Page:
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Smart urban traffic zones

Smart urban traffic zones will be a part of the future flexible city where vehicles travel on people’s terms. The goal is to make smart urban traffic zones into a powerful tool based on geofencing which will help to create quieter, safer and healthier environments for people to live and work in.

About the project

Smart urban traffic zones will form part of future flexible cities where vehicles travel on people’s terms. Smart urban traffic zones will be a powerful tool based on geofencing which will help to create quieter, safer and healthier environments for people to live and work in.


The objective is to identify the fundamental requirements and then to create and demonstrate smart zones by taking a customer-centred and iterative approach in real-life situations. This will help to make cities more accessible, reduce injuries and deaths on the roads and develop more flexible urban environments.

Shared requirements bring many players together

Smart urban traffic zones involve an extensive network of players from stakeholders to end customers. The aim is for them to ensure that the smart zones which are being tested and created meet the right requirements and that they are usable and can be implemented. The project is managed jointly by CLOSER and the Swedish Transport Administration. It is funded by Vinnova, as part of its Challenge-Drive Innovation initiative, and by the players involved.

Smart exits

This part of the project aims to demonstrate the design proposals and technical solutions for smart zones near construction site exits, with a focus on measures that will improve safety for cyclists in particular. 

There are often incidents involving heavy vehicles, pedestrians and cyclists near construction site exits. In this work package, the aim is to develop and demonstrate dynamic warning systems that help to improve safety and also other measures that will make the traffic situation clearer, safer and more accessible.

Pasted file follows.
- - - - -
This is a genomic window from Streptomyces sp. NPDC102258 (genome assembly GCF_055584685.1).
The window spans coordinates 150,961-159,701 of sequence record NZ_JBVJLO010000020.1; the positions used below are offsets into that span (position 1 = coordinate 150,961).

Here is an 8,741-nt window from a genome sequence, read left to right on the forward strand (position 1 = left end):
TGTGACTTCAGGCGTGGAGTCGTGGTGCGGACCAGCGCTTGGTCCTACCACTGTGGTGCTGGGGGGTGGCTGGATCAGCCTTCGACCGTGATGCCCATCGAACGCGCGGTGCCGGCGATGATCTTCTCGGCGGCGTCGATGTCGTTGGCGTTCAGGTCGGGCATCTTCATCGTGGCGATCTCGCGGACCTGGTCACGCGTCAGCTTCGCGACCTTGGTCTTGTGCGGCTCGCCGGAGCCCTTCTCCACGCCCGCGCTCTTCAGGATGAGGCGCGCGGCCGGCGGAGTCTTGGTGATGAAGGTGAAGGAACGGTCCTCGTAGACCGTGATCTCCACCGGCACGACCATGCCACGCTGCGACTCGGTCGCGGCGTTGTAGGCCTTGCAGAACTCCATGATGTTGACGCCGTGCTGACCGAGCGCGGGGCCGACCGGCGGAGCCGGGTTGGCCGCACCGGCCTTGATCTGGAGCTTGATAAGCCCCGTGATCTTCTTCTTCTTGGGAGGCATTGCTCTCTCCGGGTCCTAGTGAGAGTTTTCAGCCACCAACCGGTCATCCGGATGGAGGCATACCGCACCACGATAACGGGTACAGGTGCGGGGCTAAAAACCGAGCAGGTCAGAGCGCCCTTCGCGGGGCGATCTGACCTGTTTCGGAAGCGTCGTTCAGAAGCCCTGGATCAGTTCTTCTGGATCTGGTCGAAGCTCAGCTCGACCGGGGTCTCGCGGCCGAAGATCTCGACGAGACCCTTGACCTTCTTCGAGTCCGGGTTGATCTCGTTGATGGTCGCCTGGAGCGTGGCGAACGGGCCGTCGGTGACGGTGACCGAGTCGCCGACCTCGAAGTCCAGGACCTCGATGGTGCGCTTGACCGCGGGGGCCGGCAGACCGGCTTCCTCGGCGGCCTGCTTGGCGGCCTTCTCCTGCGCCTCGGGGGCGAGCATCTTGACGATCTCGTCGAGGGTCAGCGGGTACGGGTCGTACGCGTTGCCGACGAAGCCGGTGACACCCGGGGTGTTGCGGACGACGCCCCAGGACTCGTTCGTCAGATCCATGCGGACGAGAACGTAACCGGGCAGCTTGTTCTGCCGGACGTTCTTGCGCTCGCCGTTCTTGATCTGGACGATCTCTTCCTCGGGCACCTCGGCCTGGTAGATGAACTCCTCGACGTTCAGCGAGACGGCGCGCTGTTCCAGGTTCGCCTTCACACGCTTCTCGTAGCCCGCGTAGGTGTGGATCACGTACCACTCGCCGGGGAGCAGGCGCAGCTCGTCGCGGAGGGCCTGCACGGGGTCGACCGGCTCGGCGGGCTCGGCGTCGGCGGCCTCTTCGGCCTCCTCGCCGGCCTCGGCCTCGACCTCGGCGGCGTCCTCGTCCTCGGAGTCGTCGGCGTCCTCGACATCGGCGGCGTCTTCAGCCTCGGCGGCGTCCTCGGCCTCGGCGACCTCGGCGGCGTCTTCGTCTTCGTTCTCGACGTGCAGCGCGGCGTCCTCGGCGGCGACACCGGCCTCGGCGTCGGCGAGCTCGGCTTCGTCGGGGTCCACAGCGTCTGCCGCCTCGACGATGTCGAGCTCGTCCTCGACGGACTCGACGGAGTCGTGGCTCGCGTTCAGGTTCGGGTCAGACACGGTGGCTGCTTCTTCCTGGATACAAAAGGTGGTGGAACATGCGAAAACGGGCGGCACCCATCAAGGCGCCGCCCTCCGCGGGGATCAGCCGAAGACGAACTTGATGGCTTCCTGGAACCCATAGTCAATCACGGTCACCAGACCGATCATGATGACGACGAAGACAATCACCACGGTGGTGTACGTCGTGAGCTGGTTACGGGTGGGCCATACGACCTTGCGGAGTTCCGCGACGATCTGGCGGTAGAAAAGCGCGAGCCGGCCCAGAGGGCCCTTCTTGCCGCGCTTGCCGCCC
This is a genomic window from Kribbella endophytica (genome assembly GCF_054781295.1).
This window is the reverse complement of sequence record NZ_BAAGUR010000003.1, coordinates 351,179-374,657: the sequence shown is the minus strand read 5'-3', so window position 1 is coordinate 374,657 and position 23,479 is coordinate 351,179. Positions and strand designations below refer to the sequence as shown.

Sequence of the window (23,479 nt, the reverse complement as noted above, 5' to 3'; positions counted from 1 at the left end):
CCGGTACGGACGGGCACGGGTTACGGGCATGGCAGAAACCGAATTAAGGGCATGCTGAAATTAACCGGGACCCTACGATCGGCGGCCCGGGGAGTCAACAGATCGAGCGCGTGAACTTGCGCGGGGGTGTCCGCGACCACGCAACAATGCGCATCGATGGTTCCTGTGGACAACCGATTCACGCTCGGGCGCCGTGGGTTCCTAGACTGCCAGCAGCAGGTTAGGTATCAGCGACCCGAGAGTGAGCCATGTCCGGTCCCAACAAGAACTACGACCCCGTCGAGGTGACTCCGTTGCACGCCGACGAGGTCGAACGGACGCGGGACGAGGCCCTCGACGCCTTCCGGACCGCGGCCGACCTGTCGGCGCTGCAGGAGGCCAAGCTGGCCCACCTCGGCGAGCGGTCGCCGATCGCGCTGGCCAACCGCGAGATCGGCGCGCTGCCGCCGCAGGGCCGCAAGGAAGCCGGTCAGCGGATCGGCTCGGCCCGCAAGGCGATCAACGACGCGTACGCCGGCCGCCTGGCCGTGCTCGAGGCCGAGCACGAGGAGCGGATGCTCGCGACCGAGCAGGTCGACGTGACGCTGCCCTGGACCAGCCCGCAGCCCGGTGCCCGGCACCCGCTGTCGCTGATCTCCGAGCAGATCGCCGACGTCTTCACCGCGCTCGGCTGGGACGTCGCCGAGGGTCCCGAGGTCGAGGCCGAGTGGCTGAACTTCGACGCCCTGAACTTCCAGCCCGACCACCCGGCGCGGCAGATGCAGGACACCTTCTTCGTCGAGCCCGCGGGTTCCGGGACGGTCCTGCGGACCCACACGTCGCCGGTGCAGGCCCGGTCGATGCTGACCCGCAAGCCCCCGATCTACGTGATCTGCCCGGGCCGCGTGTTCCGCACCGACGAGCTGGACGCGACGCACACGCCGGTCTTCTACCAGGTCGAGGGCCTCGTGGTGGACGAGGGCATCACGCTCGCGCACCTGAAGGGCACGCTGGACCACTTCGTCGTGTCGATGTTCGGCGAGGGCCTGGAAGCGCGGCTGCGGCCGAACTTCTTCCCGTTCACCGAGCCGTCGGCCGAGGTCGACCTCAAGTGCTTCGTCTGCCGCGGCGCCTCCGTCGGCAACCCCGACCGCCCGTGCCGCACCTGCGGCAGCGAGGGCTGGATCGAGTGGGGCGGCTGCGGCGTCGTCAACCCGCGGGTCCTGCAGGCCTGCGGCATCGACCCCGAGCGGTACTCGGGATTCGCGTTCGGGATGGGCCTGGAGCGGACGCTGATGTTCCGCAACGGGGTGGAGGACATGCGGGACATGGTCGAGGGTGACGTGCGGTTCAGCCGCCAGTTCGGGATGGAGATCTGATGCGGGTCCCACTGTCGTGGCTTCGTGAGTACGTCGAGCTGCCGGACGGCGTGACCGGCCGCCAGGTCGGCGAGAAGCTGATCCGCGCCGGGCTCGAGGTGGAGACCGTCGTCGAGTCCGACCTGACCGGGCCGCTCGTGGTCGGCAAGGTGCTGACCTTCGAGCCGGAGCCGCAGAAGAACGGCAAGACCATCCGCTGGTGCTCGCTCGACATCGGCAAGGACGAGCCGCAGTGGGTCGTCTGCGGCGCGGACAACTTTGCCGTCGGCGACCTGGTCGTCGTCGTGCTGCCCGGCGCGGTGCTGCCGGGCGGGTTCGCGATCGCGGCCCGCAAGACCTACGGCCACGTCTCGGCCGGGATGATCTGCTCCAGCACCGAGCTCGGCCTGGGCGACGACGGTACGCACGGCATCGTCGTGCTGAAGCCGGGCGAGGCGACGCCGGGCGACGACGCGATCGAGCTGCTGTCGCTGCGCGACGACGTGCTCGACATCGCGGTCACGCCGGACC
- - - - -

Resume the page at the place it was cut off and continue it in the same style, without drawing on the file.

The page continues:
This will also improve the working environment of professional drivers and create a more pleasant and safer situation on the streets for the people who spend time in these zones.

The project involves representatives from road maintenance and traffic management bodies, the research sector and companies which can offer a variety of technology and product solutions.

Digitally conditioned construction transports

Speed-controlled heavy construction transports are demonstrated here. The demonstration takes place on Södermalm in Stockholm and includes a heavy mass transport vehicle that delivers concrete to construction sites. This test is dependent on the city issuing an exemption to be able to carry a heavier load that the load-bearing capacity of the road infrastructure allows. When the truck drives fully loaded, with heavier weight than normally allowed, into the geofencade zone, the vehicle's speed is automatically limited to 15 km / h. Being able to drive fully loaded vehicles reduces the environmental impact of construction transports by reducing the number of transport vehicles needed to meet the demand for concrete deliveries to the construction site. By using geofence to ensure a low speed for heavily loaded vehicles, the possibility is created to more dynamically allow this type of transport in the city.